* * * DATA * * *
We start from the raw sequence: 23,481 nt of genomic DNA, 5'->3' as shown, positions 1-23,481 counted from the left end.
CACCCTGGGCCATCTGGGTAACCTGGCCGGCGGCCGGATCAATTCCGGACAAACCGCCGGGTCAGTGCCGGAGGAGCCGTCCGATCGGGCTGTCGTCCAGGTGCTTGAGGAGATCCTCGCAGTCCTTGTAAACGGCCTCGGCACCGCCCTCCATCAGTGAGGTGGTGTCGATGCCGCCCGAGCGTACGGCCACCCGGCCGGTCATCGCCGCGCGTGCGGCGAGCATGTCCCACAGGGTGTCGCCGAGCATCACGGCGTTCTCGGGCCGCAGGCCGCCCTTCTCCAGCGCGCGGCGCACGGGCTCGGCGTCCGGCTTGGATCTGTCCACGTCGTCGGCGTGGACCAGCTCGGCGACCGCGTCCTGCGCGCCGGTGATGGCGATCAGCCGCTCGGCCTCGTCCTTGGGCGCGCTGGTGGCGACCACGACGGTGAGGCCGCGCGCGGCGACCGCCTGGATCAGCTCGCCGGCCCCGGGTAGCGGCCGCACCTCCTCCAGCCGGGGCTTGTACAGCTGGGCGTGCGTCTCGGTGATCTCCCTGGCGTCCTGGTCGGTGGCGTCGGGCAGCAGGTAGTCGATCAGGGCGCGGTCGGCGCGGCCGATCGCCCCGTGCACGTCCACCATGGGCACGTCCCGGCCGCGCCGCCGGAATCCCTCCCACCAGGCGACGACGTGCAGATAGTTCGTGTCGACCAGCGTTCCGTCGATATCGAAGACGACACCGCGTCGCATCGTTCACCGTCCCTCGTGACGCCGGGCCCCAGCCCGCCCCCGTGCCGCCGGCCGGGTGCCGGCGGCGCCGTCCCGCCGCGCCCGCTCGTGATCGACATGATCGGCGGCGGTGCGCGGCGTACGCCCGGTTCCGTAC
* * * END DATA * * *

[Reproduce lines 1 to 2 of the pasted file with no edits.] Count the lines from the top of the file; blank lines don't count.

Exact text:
We start from the raw sequence: 23,481 nt of genomic DNA, 5'->3' as shown, positions 1-23,481 counted from the left end.
CACCCTGGGCCATCTGGGTAACCTGGCCGGCGGCCGGATCAATTCCGGACAAACCGCCGGGTCAGTGCCGGAGGAGCCGTCCGATCGGGCTGTCGTCCAGGTGCTTGAGGAGATCCTCGCAGTCCTTGTAAACGGCCTCGGCACCGCCCTCCATCAGTGAGGTGGTGTCGATGCCGCCCGAGCGTACGGCCACCCGGCCGGTCATCGCCGCGCGTGCGGCGAGCATGTCCCACAGGGTGTCGCCGAGCATCACGGCGTTCTCGGGCCGCAGGCCGCCCTTCTCCAGCGCGCGGCGCACGGGCTCGGCGTCCGGCTTGGATCTGTCCACGTCGTCGGCGTGGACCAGCTCGGCGACCGCGTCCTGCGCGCCGGTGATGGCGATCAGCCGCTCGGCCTCGTCCTTGGGCGCGCTGGTGGCGACCACGACGGTGAGGCCGCGCGCGGCGACCGCCTGGATCAGCTCGCCGGCCCCGGGTAGCGGCCGCACCTCCTCCAGCCGGGGCTTGTACAGCTGGGCGTGCGTCTCGGTGATCTCCCTGGCGTCCTGGTCGGTGGCGTCGGGCAGCAGGTAGTCGATCAGGGCGCGGTCGGCGCGGCCGATCGCCCCGTGCACGTCCACCATGGGCACGTCCCGGCCGCGCCGCCGGAATCCCTCCCACCAGGCGACGACGTGCAGATAGTTCGTGTCGACCAGCGTTCCGTCGATATCGAAGACGACACCGCGTCGCATCGTTCACCGTCCCTCGTGACGCCGGGCCCCAGCCCGCCCCCGTGCCGCCGGCCGGGTGCCGGCGGCGCCGTCCCGCCGCGCCCGCTCGTGATCGACATGATCGGCGGCGGTGCGCGGCGTACGCCCGGTTCCGTAC